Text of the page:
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Topic: TCL 5940 + RGB LEDs in parallel? (Read 3480 times) previous topic - next topic

rfrankel

I'm a CS guy with a very basic understanding of electronics.  I read a few pages of search results but couldn't find an answer to my exact question.

I want to drive many common anode RGB LEDs off one TCL 5940.  Obviously I can do 5 LEDs (since there are 16 outputs) but I'd like to be able to do more.  Is there a way to have the same three PWM outs on the 5940 (say OUT0, OUT1, OUT2) sink multiple RGB LEDs?  Unless I have a really fundamental misunderstanding, it's not possible to put common anode LEDs in series (the notion doesn't even seem well-defined), so I guess I'd want to put them in parallel.  But I'm not sure what this does to voltages, currents, etc.  Can I do this, or am I limited to one LED channel sunk per PWM output?

My ultimate goal is to build room lighting, with several wirelessly-connected nodes (controlled by a single server), and if I could keep adding lumens, while having just a single TCL 5940 per node, that'd be ideal.

For reference, the LEDs I have are http://www.ebay.com/itm/160579743206?ssPageName=STRK:MEWNX:IT&_trksid=p3984.m1439.l2649 and the datasheet is http://www.noodlehed.com/ebay/datasheets/10mm_RGB_LED_CA_Diffused.pdf

Thanks!

Noorman

There are ways to multiplex pwm channels but you will need some external electronics to achive this.

A way to do this is use eg a 4066 to control which led circuit is used.
You have to beware that latency in the switching or the program can cause flickering of the leds so you absolutely need to optimize for speed.

I know there are many ways that lead to results, so try to dig in the multiplexing bit.

Good luck!

Grumpy_Mike

#2
Aug 31, 2011, 10:00 am Last Edit: Aug 31, 2011, 10:03 am by Grumpy_Mike Reason: 1
Wiring LEDs in parallel is not a good idea because they will not shair current evenly and one will burn out. If you must then you will have to use a resistor in each LED. This makes the constant current output on the TLC chip a bit redundant.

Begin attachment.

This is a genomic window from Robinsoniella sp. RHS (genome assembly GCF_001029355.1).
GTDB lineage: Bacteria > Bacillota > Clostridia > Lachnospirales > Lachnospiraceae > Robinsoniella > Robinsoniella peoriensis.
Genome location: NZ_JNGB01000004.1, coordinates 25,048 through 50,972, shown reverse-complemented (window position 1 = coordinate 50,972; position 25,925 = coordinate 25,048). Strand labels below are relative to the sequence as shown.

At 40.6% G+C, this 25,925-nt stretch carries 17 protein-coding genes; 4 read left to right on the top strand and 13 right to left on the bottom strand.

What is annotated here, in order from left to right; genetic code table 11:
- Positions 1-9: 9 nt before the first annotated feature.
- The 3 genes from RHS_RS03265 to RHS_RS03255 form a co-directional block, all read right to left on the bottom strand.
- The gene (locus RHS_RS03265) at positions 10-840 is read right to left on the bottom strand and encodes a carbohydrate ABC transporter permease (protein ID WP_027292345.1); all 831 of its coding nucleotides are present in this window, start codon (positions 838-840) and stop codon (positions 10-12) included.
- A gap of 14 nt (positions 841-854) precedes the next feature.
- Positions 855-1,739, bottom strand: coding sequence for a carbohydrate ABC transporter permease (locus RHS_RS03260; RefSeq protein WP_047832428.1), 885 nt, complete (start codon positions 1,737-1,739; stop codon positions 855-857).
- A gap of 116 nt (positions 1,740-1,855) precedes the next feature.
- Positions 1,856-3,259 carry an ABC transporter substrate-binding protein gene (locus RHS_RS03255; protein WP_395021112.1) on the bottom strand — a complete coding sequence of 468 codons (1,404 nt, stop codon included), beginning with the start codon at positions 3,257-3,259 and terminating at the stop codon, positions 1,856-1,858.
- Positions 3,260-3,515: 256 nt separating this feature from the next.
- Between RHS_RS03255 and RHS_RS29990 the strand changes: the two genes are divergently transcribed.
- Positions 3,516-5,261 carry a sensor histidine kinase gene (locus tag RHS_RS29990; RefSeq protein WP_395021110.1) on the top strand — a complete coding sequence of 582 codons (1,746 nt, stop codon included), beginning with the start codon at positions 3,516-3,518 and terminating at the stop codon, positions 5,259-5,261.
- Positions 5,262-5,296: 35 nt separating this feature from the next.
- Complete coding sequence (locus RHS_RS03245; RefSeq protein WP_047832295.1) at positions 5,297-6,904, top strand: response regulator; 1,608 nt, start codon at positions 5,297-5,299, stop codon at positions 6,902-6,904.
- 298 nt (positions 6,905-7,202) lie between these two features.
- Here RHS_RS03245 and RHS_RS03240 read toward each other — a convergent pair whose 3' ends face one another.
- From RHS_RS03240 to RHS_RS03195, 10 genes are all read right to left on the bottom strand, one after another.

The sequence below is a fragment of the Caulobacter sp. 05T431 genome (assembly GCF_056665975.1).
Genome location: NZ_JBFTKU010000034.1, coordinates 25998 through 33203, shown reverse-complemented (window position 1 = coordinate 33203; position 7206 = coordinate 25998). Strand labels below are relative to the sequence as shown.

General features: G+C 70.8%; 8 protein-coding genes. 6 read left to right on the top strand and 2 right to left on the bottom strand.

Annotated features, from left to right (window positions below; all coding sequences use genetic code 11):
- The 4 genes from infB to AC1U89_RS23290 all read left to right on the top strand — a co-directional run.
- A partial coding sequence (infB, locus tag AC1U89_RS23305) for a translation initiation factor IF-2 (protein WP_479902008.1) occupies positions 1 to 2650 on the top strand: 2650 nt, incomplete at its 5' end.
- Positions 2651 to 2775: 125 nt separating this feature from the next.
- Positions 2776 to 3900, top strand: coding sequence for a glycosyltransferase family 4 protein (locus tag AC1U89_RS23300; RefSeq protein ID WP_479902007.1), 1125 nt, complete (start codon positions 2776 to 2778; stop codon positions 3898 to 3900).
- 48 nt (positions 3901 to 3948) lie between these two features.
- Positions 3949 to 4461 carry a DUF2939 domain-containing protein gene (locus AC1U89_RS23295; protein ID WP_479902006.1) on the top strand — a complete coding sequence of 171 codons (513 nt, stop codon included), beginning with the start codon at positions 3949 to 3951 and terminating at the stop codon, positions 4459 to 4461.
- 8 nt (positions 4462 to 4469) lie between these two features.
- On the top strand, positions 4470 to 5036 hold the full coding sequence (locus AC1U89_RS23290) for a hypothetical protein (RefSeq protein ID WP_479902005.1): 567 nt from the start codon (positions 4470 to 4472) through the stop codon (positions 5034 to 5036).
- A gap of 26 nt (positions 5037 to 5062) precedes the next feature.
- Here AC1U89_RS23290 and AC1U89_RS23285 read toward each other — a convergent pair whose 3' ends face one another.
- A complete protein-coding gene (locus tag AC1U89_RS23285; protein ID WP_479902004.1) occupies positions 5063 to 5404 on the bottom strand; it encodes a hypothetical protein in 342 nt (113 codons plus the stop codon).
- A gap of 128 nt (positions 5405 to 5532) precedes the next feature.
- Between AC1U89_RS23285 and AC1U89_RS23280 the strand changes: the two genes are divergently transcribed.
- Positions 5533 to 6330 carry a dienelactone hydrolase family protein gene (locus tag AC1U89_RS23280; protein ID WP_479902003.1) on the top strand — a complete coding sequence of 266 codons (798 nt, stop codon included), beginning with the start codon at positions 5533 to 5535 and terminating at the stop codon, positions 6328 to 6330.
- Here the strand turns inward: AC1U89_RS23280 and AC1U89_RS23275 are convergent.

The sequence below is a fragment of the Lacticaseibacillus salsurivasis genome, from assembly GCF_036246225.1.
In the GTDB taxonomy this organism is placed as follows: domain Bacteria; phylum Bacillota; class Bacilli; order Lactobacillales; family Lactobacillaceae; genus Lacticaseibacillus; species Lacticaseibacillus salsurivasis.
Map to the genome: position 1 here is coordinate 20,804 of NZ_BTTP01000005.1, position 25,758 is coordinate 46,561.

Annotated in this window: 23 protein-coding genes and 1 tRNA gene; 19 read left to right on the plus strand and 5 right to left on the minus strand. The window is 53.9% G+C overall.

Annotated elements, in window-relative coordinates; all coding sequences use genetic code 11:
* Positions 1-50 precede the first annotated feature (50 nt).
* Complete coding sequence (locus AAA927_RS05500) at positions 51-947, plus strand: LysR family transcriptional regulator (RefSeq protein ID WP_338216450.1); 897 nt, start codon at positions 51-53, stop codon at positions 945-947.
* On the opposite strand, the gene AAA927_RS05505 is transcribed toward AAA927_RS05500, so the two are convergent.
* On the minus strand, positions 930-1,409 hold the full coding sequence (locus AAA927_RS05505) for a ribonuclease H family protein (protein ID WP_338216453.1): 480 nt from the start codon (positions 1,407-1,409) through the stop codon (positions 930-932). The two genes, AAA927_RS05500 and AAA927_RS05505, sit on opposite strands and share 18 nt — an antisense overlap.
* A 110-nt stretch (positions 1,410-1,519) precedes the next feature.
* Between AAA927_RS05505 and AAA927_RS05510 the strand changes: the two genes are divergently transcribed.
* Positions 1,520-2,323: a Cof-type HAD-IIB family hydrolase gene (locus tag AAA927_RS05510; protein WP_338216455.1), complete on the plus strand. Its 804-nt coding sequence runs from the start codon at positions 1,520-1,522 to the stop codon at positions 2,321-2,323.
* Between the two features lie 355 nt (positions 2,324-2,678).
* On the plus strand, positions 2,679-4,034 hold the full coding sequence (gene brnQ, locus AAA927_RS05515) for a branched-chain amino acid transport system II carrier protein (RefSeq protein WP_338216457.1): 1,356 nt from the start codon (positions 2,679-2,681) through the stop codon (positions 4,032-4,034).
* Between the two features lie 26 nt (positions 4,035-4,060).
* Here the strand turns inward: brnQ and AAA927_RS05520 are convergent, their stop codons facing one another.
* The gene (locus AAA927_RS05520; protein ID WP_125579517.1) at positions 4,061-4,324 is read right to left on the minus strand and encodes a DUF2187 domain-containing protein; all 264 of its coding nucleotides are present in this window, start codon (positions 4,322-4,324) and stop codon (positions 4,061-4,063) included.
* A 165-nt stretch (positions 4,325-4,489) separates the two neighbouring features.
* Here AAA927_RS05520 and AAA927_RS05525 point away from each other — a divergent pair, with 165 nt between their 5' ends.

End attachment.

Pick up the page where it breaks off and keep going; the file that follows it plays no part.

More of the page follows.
It is not clear if these LEDs have to be controlled separately or if they can do the same thing.

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A way to do this is use eg a 4066 to control which led circuit is used.

Only a fool would use this to control an output. All of the disadvantages of multiplexing with none of the advantages.

rfrankel

Thanks for the replies.  I'd rather not multiplex and worry about flickering.  I think I understand the issue you describe, Mike, with current sharing...but how would I calculate the resistance needed on each LED in that setup?  Also, would the resistors go on each cathode (3 per LED) or each anode (1 per LED)?

Quote
It is not clear if these LEDs have to be controlled separately or if they can do the same thing.


Sorry, they can do the same thing; I don't need to be able to address them separately.  If I were to do wire them in parallel I'd have five control groups per 5940, but within each control group (of parallel LEDs) there'd only be one color (i.e. one set of three values).

dc42

The resistors would go on each cathode. I'd choose a value that drops 0.5v to 1v  at the maximum current you want to use per led, e.g. 33 ohm or 47 ohm if the max current is 20mA. This will only work if the leds you connect to the same 5940 pin are all of the same type and colour.
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rfrankel


The resistors would go on each cathode.


Thanks.

I'd choose a value that drops 0.5v to 1v  at the maximum current you want to use per led, e.g. 33 ohm or 47 ohm if the max current is 20mA.


How did you compute that?

dc42


I'd choose a value that drops 0.5v to 1v  at the maximum current you want to use per led, e.g. 33 ohm or 47 ohm if the max current is 20mA.


How did you compute that?


The higher the resistors, the better the current balancing between the LEDs will be. However, if they are too high, then the voltage across the LED + the voltage across the resistor + the saturation voltage of the 5940 will be greater than the supply voltage (which I assume is 5v), in which case the resistors will reduce the current to the LED.

The 0.5v to 1v was a guess on my part, but here is a calculation. Most LEDs have a voltage drop in the range 1.7v (red) to 3.4v (white and blue). The 5940 specs are quoted at 1v. So in the worst case you have 5v - 1v - 3.4v = 0.6v left to drop across the resistor. Therefore, plan for no more than 0.6v across the resistor, unless you are driving the LEDs from more than 5v.
Formal verification of safety-critical software, software development, and electronic design and prototyping. See http://www.eschertech.com. Please do not ask for unpaid help via PM, use the forum.


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